• Hi Rebekah,

      Thank you. I love sales and have been doing that for my entire career. I do think there are many more sales opportunities than we might think at first, we don’t even need to go looking for them – they just seem to show up.

  4. Stephen,
    great way to explain what we all know already but most of us refuse to accept.
    The first time I heard about be being selling at all times, I was furious, (did not get it hahah 🙂 and for days I would not talk with the person who say that to me… then it happen… my son was born and the learning begin and it never stopped and I believe it will go on for me till God allow me to be alive.

    There was a time when my young son wanted a new bike, I said he already had one and when he need another one, he can use his older brother bike.

    Well, next day his bike was destroyed, he show it to me and he said, I told you I need anew bike, this is not good no more.

    I smiled and kick him (as a funny gesture) and he smiled at me with his “winner” look, he was very aware he won and I had no choices than buy him a new bike and I did haha:-)

    Thanks so much for making me remember good times with my kids… and BTW, I have known about me being a salesman since I was 12 years old when my father die and I had to earn a money to help my mother out and if one person would not hire me, I would keep going and ask every one I could see or encounter on the street and ask for work.

    Great article and again, thanks so much.

    • Thank you Nick. You are right, lots of people don’t want to accept that this is how things are, but the truth is, that when we do accept this as a way of viewing the world, things become a whole lot easier and everything seems to fall into place.

  5. Hi Stephen,

    I enjoyed reading your post. I have never thought of life and work quite the way you have explained it here. Very easy to understand and gives one a lot to think about.

    Have a great day, Monna

  6. Hey Stephen I loved the way you put how we are all selling our whole lives. There really was a bunch of different ways in life that we sell and we dont even notice it. I suppose if we learn from all of this we could all become great a sells!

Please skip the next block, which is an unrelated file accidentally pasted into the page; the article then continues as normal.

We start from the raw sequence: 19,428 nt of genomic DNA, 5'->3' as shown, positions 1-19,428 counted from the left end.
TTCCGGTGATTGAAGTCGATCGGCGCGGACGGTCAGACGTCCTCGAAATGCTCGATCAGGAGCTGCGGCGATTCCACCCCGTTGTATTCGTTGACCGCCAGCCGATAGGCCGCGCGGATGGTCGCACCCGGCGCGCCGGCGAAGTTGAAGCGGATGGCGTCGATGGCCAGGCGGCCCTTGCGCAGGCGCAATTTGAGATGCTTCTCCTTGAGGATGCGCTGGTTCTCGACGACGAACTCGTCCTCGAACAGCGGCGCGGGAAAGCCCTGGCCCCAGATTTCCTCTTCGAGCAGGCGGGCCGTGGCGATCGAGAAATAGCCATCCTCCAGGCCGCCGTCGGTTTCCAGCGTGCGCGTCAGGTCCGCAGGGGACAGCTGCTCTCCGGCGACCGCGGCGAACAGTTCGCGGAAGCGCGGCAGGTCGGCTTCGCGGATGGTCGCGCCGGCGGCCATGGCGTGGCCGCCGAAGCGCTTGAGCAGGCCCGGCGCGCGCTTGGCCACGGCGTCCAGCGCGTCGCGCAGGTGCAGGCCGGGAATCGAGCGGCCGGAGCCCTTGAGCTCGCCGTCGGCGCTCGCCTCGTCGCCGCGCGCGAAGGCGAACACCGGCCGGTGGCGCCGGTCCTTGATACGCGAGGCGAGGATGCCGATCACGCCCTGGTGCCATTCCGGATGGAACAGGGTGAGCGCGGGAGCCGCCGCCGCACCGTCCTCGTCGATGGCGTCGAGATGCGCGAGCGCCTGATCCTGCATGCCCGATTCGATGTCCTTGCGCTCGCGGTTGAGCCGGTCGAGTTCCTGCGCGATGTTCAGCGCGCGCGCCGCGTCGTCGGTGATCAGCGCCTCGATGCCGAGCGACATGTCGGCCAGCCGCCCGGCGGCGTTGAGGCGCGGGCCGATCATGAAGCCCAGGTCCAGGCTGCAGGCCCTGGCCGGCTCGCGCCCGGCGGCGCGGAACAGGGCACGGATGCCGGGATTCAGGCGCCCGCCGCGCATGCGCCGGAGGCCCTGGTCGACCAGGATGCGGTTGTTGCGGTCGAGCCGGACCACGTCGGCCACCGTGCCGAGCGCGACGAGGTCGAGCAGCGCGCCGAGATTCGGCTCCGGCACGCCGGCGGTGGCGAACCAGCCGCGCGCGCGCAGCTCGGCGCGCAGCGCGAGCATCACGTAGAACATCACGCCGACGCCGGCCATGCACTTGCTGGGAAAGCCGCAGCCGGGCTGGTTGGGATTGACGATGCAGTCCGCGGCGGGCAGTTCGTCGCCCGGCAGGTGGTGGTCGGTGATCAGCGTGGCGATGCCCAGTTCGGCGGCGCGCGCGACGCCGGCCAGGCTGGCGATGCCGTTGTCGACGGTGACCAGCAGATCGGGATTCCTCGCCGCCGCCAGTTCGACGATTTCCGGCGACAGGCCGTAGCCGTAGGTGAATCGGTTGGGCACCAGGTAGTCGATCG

7. Hello Stephen! What a great way to look at sales! I for one have been in sales my whole life and I have never heard it explained this way. I will definitely keep this in mind as I share with others. Love your blog, Thanks for sharing Chery :))

  8. Hi Stephen,
    I must say, you have an incredibly well designed website, just like Michael Hyatt (He is the one who inspired me to start my blog and at that time, he didn’t have his theme in the market).

    This is a great post. I started to take interest in professional sales for about 7 years since I started my first business and I had to learn the perspective you shared here. But it was a fascinating learning experience and it changed the way I thought about many things when it came to sales.

    Thank you for sharing!


      • Oh wow! So, you are also attending his Platform University! I can only imagine how much fun you might be having there because Michael is one of the best teachers I know. It is obviously evident from his teachings from his podcasts! I enjoy them very much.

        I look forward to some of the things that you will share here from your learning there!

  9. I love this post Stephen, I truly love it. I’d love a 90% closing rate and I’m not afraid to cry to get it… okay I am… but… no, I’m to chicken to cry to close a sale. But taking on board what you’ve said, there are things that I can do right now to hone my sales skills, and I guess I’d better start doing them!

    • The world is full of sales people Sarah, and you are one of them. I ma positive that you are already much better than you let yourself believe. I guess you could cry, that does work for some but usually only on the one-offs.

  10. Stephen,

    What a wonderful post and so true. We are always selling, attempting to convince others to get what we want – or – we are so afraid to sell that we become the easy prey for others who are good at selling their wants and needs and desires. Since we doing it all the time anyway, why not do it in such a way that we tend to get what we want rather than not getting what we deserve.